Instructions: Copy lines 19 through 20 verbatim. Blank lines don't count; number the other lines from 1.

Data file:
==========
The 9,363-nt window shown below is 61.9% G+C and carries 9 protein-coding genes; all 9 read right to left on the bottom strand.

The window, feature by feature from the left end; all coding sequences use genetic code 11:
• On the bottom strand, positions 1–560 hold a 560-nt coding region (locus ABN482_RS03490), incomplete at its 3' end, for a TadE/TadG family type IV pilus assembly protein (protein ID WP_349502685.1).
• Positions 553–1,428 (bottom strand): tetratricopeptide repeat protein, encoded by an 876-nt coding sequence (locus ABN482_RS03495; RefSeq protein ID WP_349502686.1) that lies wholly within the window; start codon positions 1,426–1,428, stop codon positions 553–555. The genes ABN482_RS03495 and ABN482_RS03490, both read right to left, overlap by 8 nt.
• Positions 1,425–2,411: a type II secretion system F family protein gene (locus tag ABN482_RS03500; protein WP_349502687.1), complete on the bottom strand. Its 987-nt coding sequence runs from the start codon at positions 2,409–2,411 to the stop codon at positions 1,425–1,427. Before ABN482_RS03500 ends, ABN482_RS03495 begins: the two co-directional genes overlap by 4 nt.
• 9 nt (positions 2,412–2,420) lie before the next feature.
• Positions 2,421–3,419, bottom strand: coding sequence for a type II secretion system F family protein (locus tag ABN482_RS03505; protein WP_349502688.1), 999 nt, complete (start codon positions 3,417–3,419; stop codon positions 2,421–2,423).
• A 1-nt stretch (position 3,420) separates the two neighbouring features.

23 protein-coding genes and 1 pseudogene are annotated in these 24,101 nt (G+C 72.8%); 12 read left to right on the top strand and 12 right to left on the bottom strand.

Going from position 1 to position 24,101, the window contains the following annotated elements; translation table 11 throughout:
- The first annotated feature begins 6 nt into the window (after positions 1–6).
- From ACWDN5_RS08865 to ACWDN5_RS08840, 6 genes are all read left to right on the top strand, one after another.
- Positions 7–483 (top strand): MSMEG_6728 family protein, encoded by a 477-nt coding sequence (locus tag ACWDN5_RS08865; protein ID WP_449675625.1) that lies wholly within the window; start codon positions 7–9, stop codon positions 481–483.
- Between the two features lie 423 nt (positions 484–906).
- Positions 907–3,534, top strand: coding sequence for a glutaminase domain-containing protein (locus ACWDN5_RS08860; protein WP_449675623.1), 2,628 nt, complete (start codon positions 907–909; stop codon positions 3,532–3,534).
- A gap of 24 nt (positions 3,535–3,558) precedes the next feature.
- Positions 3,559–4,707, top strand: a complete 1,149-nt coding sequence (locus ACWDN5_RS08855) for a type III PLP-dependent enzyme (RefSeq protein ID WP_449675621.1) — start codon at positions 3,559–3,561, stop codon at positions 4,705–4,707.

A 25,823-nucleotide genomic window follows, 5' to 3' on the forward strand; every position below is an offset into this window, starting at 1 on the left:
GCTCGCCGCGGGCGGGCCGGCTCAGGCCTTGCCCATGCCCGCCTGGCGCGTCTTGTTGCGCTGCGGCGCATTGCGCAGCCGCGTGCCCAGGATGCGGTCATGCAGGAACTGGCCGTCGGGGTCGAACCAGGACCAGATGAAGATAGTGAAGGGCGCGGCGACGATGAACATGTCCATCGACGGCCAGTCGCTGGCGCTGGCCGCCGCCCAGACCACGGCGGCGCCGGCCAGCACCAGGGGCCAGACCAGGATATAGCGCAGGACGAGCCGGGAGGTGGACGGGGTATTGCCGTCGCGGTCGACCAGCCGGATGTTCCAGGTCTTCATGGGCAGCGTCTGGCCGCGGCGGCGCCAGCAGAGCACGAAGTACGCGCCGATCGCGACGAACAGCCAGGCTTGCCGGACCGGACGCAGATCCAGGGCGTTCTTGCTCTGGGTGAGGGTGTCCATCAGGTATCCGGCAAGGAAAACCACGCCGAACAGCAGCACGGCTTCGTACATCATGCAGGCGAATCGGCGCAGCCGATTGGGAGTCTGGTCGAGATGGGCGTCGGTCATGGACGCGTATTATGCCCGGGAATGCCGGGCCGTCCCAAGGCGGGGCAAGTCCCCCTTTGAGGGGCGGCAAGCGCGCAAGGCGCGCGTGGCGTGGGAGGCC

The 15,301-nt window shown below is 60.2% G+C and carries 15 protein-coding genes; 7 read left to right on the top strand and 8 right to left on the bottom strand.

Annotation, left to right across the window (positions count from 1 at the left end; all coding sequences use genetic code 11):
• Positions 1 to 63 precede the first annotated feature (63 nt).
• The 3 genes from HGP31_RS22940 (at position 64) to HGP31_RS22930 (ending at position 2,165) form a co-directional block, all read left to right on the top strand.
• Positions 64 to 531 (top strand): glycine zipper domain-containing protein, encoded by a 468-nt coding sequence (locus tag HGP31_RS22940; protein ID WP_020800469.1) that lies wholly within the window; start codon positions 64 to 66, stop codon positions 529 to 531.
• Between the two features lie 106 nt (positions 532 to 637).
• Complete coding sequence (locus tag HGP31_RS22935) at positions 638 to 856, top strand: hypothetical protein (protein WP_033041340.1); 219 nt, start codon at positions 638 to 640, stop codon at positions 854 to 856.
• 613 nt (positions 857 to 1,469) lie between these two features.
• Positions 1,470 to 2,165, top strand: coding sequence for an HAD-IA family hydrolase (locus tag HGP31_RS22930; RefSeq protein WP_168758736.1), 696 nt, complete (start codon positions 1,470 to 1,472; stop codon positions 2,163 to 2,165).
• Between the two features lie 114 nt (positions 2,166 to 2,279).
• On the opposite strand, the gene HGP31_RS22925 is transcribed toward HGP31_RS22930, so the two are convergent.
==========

GCTCGCCGCGGGCGGGCCGGCTCAGGCCTTGCCCATGCCCGCCTGGCGCGTCTTGTTGCGCTGCGGCGCATTGCGCAGCCGCGTGCCCAGGATGCGGTCATGCAGGAACTGGCCGTCGGGGTCGAACCAGGACCAGATGAAGATAGTGAAGGGCGCGGCGACGATGAACATGTCCATCGACGGCCAGTCGCTGGCGCTGGCCGCCGCCCAGACCACGGCGGCGCCGGCCAGCACCAGGGGCCAGACCAGGATATAGCGCAGGACGAGCCGGGAGGTGGACGGGGTATTGCCGTCGCGGTCGACCAGCCGGATGTTCCAGGTCTTCATGGGCAGCGTCTGGCCGCGGCGGCGCCAGCAGAGCACGAAGTACGCGCCGATCGCGACGAACAGCCAGGCTTGCCGGACCGGACGCAGATCCAGGGCGTTCTTGCTCTGGGTGAGGGTGTCCATCAGGTATCCGGCAAGGAAAACCACGCCGAACAGCAGCACGGCTTCGTACATCATGCAGGCGAATCGGCGCAGCCGATTGGGAGTCTGGTCGAGATGGGCGTCGGTCATGGACGCGTATTATGCCCGGGAATGCCGGGCCGTCCCAAGGCGGGGCAAGTCCCCCTTTGAGGGGCGGCAAGCGCGCAAGGCGCGCGTGGCGTGGGAGGCC

The 15,301-nt window shown below is 60.2% G+C and carries 15 protein-coding genes; 7 read left to right on the top strand and 8 right to left on the bottom strand.